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‘Anchors In the Community’

‘Anchors In the Community’
No longer self-enclosed enclaves, universities join hands with residents, government and organizations to create safer, better neighborhoods
By Lydia Lum

Ten years ago, Myrtle Gordon and her neighbors feared turning their lights on because it was likely to attract a drive-by shooting of their homes, in Columbia, S.C. Stepping out, they could see the illegal liquor houses and drug dens that riddled their neighborhood, and which surrounded Benedict College.

Now, crime and blight are nearly gone. In their place is a mix of renovated and new wood-frame and brick homes, as well as bungalows and Victorian and patio homes. The neighborhood’s appearance has been restored to that of several decades ago. Families and working professionals, including Benedict employees, are gradually moving in, replacing transients and drug dealers. The transformation, Gordon and other residents say, has resulted from the private, historically Black college helping to clean up the community and ignite housing and economic revitalization.

Benedict’s efforts, financed through grants as well as corporate and individual contributions, are part of a growing wave of higher education institutions across the country improving their surrounding neighborhoods. These colleges and universities that were once self-enclosed enclaves are now assuming the role of community developer. They have joined hands with residents, government and organizations to create safer, better neighborhoods in urban areas, especially where minorities and immigrants live.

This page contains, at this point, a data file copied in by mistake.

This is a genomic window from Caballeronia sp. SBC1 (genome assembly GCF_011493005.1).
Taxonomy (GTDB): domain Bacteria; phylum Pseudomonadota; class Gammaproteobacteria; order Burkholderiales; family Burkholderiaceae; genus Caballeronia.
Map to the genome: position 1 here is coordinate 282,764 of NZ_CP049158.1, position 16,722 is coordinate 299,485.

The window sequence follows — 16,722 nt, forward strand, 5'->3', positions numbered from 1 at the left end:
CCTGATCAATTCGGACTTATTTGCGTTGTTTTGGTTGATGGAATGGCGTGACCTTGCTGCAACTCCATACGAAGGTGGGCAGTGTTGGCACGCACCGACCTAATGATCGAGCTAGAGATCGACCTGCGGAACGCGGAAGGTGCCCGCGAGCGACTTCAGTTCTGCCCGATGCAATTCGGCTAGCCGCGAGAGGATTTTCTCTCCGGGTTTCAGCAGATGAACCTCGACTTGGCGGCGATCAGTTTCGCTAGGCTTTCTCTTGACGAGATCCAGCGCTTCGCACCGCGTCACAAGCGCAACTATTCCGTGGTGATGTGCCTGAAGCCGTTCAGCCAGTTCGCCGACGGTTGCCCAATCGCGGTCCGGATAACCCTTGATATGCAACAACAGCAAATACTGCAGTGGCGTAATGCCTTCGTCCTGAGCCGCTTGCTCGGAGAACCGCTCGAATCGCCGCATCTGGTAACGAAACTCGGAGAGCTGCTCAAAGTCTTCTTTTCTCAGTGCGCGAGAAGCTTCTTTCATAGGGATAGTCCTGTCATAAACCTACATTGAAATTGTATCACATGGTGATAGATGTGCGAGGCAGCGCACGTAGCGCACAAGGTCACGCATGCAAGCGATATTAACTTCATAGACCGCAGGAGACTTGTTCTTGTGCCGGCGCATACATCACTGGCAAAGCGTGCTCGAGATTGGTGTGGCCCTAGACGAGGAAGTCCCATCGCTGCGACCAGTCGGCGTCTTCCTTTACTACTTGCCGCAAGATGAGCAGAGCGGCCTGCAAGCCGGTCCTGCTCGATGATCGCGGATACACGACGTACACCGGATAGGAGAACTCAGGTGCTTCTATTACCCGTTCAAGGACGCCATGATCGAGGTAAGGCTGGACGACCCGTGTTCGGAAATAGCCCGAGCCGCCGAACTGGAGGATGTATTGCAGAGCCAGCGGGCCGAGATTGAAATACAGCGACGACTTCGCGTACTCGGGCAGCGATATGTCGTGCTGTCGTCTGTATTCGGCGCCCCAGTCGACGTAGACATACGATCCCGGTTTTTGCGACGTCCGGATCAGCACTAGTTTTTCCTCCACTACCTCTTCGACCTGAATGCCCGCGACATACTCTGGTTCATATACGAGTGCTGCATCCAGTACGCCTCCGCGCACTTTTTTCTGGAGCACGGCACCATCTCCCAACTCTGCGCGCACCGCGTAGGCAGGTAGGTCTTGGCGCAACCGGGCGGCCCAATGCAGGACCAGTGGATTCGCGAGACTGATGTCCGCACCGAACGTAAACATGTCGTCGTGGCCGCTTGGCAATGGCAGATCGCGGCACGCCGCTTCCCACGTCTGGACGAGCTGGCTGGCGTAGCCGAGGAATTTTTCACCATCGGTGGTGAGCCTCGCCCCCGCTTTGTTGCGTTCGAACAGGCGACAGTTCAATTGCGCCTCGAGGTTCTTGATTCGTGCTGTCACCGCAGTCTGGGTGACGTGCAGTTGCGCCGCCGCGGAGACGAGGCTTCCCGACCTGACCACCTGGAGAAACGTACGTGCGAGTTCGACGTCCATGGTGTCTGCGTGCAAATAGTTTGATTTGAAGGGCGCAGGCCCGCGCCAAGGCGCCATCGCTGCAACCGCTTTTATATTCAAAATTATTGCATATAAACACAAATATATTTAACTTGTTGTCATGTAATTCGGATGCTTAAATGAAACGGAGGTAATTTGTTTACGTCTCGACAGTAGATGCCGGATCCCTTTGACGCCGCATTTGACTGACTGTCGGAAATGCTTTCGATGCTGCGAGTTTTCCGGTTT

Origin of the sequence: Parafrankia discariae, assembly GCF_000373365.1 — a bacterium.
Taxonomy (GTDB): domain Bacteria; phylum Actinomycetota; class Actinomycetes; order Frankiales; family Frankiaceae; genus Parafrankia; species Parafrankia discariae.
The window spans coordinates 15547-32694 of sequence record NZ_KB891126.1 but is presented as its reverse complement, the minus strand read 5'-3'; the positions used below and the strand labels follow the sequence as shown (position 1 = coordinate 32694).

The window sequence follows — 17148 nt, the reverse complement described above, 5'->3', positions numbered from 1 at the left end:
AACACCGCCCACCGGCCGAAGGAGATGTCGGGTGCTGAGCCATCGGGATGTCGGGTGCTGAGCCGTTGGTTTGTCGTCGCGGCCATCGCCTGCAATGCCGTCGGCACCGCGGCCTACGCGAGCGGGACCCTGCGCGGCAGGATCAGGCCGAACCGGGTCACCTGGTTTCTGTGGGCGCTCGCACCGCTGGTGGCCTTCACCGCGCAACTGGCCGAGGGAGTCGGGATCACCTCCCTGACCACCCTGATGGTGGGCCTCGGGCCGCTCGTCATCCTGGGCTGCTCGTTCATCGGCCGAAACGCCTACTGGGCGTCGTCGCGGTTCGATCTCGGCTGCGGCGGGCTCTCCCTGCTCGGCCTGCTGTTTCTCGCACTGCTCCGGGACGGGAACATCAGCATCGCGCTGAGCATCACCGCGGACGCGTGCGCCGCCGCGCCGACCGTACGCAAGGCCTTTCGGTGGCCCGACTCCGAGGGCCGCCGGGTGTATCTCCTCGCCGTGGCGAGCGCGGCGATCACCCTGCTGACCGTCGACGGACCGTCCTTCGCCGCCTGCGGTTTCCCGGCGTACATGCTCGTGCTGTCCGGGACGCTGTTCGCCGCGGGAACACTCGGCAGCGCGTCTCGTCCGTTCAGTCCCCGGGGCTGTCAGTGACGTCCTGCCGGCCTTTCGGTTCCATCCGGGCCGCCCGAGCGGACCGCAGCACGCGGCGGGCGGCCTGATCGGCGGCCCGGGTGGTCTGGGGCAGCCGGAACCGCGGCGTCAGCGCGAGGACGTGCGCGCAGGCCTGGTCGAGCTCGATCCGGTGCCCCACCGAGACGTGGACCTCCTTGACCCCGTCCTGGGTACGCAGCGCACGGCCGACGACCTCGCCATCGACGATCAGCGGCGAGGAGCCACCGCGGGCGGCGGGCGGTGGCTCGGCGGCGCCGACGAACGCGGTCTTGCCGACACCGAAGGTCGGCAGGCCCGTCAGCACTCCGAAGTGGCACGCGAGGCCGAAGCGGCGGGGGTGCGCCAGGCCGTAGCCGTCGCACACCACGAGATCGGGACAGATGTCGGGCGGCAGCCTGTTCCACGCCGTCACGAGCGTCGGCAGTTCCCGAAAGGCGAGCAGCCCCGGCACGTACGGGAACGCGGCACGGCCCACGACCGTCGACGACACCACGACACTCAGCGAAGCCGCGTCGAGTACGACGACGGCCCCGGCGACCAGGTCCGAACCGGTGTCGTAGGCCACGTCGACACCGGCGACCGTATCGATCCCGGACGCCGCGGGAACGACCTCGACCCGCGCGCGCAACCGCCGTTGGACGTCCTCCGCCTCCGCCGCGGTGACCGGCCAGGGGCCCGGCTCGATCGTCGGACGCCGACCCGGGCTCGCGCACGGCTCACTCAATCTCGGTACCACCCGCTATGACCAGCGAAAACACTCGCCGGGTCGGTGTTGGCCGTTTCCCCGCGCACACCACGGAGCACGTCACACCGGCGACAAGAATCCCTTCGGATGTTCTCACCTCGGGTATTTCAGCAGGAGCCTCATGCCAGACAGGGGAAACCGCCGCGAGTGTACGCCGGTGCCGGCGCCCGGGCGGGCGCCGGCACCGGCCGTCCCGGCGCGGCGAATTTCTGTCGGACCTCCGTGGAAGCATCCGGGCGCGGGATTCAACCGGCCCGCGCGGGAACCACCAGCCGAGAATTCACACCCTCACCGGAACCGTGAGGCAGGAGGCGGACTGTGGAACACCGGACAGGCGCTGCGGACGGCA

“Now, we can walk and feel good about the area,” says Gordon, who has lived near Benedict all her life. She retired after teaching in public schools for 33 years. “No changes are made in this community that we are not aware of.”

Indeed, it’s a list of changes that Benedict has sparked in this area north of downtown Columbia. College officials steer students — who must finish 120 community service hours before graduating — toward neighborhood improvement efforts. The college is more than just a name partner of the Benedict-Allen Community Development Corp., but has employees filling one-third of the CDC’s board seats. Benedict President Dr. David Swinton himself serves as board president. The college purchased a vacant lot and established a park, complete with basketball and tennis courts and a children’s playground. Although university-owned, it will open in 2003 as a public space. “It’s wonderful to have green space again,” Gordon says.

But should academia actually have hands-on involvement in community development? What are the risks and benefits to the school? And, do students get short-shrifted when resources are spent on neighborhoods, rather than only within classrooms?

“The environment should reflect the values of the college,” Swinton says. “How can we teach students about hard work and quality work if we’re in a rundown area ourselves? That would contradict what we’re trying to do. At minimum, we should use our knowledge to improve the community. Service is part of our general mission.”